So, the final part of our refactoring is to fix up the rest of the app to use our new QuotesModel file. Let’s start with QuotesViewController.swift, as that probably has the most changes.

First, find this property:

var quotes = [Quote]()

And replace it with this:

var model = QuotesModel()

That will cause errors in viewDidLoad() where the view controller previously tried to load its own data. That code can all go, so please delete everything in viewDidLoad() after the // load our quote data comment.

The next error is in the numberOfRowsInSection method, which previously returned quotes.count. Please change that to model.count.

Moving on, you’ll see an error in cellForRowAt because it’s trying to read the quotes array. We want that to use our QuotesModel object instead, but we can take the opportunity to upgrade this code to use the new singleLine property of our Quote struct – it’s much nicer than doing formatting inside this method.

So, find this code in cellForRowAt:

let quote = quotes[indexPath.row]
let formattedText = quote.text.replacingOccurrences(of: "\n", with: " ")
let cellText = "\( \(formattedText)"

cell.textLabel?.text = cellText

And replace it with this:

let quote = model.quote(at: indexPath.row).singleLine
cell.textLabel?.text = quote

The next error is inside didSelectRowAt, which again tries to read directly from the old quotes array.

Replace this line:

let selectedQuote = quotes[indexPath.row]

With this:

let selectedQuote = model.quote(at: indexPath.row)

It gives the same end result, except now it uses our accessor method.

The next error is in addQuote(), where these two lines are bad:

selectedRow = quotes.count - 1

They just need to use the new add() method and count property of our model, like this:

selectedRow = model.count - 1

There are three errors inside the showRandomQuote() method, on these lines:

guard !quotes.isEmpty else { return }
let randomNumber = GKRandomSource.sharedRandom().nextInt(upperBound: quotes.count)
let selectedQuote = quotes[randomNumber]

Just like the previous lines, these poke around in the old quotes array and that’s no longer allowed. Fortunately we have a shiny new random() method that will return a quote if one is possible, so you can replace those three lines with this:

guard let selectedQuote = model.random() else { return }

There are two errors inside finishedEditing(), both in the logic to handle replacing things in our data model. Here’s the existing code:

if && quote.text.isEmpty {
    // if no text was entered just delete the quote"Removing empty quote")
    quotes.remove(at: selected)
} else {
    // replace our existing quote with this new one then save"Replacing quote at index \(selected)")
    quotes[selected] = quote

I’d like you to replace all of that with this one new line:

model.replace(index: selected, with: quote)

Refactoring is awesome, isn’t it?

Moving on, there are two errors inside the editActionsForRowAt method, both because we’re trying to access the old quotes array directly.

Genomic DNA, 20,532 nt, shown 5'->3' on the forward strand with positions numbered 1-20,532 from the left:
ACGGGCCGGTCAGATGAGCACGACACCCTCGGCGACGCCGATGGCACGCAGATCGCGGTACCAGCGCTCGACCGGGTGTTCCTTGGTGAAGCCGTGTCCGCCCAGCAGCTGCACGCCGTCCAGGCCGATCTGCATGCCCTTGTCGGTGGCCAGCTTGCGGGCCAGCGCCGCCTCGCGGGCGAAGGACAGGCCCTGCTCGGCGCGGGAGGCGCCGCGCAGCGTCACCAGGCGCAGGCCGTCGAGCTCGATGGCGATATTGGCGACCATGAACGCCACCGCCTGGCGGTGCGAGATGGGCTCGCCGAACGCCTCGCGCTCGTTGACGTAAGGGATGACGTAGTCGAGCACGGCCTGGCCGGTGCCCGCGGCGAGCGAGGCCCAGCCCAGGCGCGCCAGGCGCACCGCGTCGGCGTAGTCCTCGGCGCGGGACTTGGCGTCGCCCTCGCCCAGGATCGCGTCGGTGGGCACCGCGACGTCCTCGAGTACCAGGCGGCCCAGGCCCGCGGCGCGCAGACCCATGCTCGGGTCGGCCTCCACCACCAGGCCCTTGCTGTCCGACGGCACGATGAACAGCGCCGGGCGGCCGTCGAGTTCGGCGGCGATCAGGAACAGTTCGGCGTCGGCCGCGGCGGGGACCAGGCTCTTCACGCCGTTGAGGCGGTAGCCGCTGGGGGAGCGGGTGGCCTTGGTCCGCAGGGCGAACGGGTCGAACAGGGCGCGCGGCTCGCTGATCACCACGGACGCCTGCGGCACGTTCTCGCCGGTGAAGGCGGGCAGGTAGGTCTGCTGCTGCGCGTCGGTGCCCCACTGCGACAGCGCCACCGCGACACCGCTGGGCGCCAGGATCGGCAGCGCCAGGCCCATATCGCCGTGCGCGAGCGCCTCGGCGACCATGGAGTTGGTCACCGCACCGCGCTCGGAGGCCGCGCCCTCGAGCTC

The first error is here:

self.quotes.remove(at: indexPath.row)

We can replace that with a call to our new remove(at:) method:

self.model.remove(at: indexPath.row)

The second error is here:

let quote = self.quotes[indexPath.row]

That should be replaced with another call to our quote(at:) method, like this:

let quote = self.model.quote(at: indexPath.row)

Finally, there’s an error in the saveQuotes() method. But how should that be fixed? We don’t want to reach into the QuotesModel struct to write its quotes array, because that undoes some of our work of encapsulating implementation details.

Instead, what we’re going to do is move the saveQuotes() method inside the QuotesModel struct. So, please select saveQuotes() inside QuotesViewController.swift and cut it to your clipboard – delete it from the original.

Now go to QuotesModel.swift and paste the method in there instead. There’s no need to call it saveQuotes() any more because this is part of our quotes model, so rename it to save() instead.

While that has fixed the error we had, it has introduced other errors. First, there’s a call to self.saveQuotes() in QuotesViewController.swift’s editActionsForRowAt method – the fix for that is just to delete that line.

However, the bigger problem is that we no longer save the quotes as they are changed, and to fix that we need to add three calls to the new save() method inside QuotesModel.swift.

So, open QuotesModel.swift and add calls to save() in these three places:

  1. At the end of the add() method.
  2. At the end of the remove(at:) method.
  3. Directly below quotes[index] = quote in the replace(index:with:) method.

With those calls in place the data model will automatically write its data to disk whenever it changes, which is much neater.

Before we’re done, there are two smaller improvements we should make just to make sure our code is as DRY as possible.

If you recall, we added multiLine and attributedString properties to our Quote type to handle those formatting cases. We aren’t using them yet, though, so before we’re done we should do so.

Open ShowQuoteViewController.swift and look for the comment // format the text and author of this quote in its viewDidLoad() method. I’d like you to delete everything in the method below that line and replace it with this:

quoteLabel.attributedText = quote.attributedString

Finally, find this line in the shareQuote() method:

let fullText = "\"\(quote.text)\"\n   — \("

Now replace it with this:

let fullText = quote.multiLine

Where next?

This was the first part of a short series on upgrading apps to take advantage of modern infrastructure. You’ve seen how even fairly poor apps can be refactored to be more testable, and even though this app still has many flaws it does now have a simpler architecture as well as the beginnings of good tests. If you'd like to read more about testing, project 39 of Hacking with Swift teaches XCTest – you should start there.

In the following articles we’ll move beyond Xcode and look at other ways computer automation can help us write better code – stay tuned!